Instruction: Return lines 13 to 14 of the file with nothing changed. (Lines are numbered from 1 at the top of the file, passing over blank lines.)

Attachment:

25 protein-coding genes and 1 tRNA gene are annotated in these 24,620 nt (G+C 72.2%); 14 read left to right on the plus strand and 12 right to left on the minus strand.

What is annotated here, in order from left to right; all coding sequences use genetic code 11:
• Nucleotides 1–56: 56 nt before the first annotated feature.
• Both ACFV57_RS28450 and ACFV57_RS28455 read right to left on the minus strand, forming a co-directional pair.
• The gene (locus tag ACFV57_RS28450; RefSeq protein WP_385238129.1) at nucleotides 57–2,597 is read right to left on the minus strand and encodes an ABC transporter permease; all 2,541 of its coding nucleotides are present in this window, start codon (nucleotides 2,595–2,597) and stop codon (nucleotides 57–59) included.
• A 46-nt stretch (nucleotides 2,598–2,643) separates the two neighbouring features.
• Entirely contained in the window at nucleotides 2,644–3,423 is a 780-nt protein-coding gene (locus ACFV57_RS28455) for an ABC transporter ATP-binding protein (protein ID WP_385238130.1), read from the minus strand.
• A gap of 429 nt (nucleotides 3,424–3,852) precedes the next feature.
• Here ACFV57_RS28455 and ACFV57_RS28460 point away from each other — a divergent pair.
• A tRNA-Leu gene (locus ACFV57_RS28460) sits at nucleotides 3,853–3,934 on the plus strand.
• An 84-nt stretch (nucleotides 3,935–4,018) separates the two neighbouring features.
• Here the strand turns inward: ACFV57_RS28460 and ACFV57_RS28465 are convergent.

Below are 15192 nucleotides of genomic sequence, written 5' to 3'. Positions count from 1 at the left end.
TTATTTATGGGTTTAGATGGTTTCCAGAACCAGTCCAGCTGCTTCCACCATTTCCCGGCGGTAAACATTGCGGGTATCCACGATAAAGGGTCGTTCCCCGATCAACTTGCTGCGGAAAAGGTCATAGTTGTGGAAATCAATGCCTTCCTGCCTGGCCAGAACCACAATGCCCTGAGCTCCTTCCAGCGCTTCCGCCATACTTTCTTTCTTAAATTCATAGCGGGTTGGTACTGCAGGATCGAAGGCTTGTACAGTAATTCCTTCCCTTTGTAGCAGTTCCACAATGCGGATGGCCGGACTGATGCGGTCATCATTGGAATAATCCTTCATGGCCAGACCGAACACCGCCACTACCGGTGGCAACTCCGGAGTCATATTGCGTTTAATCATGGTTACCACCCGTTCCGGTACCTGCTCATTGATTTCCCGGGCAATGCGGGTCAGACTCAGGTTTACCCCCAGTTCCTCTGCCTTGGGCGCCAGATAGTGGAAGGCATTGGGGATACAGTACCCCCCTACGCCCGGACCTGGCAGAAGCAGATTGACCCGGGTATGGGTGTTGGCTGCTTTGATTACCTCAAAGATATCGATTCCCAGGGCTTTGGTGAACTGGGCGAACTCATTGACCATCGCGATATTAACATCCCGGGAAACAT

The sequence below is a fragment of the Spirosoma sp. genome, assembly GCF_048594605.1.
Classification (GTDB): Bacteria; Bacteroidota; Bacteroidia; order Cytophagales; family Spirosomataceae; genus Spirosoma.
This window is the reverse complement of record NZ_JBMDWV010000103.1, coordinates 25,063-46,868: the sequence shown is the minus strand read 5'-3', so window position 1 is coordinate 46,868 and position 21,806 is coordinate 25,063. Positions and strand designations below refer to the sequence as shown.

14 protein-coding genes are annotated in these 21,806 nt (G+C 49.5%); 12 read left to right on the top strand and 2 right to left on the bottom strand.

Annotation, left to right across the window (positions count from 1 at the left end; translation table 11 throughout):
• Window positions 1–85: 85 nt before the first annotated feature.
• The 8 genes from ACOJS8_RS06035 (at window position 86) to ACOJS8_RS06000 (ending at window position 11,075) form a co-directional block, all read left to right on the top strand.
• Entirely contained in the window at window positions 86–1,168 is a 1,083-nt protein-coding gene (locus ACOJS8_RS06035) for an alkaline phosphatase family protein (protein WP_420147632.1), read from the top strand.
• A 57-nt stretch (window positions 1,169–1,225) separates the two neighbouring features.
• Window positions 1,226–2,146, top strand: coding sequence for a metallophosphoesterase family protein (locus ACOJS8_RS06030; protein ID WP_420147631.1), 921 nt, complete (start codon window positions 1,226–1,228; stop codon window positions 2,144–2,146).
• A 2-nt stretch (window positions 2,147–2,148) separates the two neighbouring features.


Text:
Below are 15192 nucleotides of genomic sequence, written 5' to 3'. Positions count from 1 at the left end.
TTATTTATGGGTTTAGATGGTTTCCAGAACCAGTCCAGCTGCTTCCACCATTTCCCGGCGGTAAACATTGCGGGTATCCACGATAAAGGGTCGTTCCCCGATCAACTTGCTGCGGAAAAGGTCATAGTTGTGGAAATCAATGCCTTCCTGCCTGGCCAGAACCACAATGCCCTGAGCTCCTTCCAGCGCTTCCGCCATACTTTCTTTCTTAAATTCATAGCGGGTTGGTACTGCAGGATCGAAGGCTTGTACAGTAATTCCTTCCCTTTGTAGCAGTTCCACAATGCGGATGGCCGGACTGATGCGGTCATCATTGGAATAATCCTTCATGGCCAGACCGAACACCGCCACTACCGGTGGCAACTCCGGAGTCATATTGCGTTTAATCATGGTTACCACCCGTTCCGGTACCTGCTCATTGATTTCCCGGGCAATGCGGGTCAGACTCAGGTTTACCCCCAGTTCCTCTGCCTTGGGCGCCAGATAGTGGAAGGCATTGGGGATACAGTACCCCCCTACGCCCGGACCTGGCAGAAGCAGATTGACCCGGGTATGGGTGTTGGCTGCTTTGATTACCTCAAAGATATCGATTCCCAGGGCTTTGGTGAACTGGGCGAACTCATTGACCATCGCGATATTAACATCCCGGGAAACAT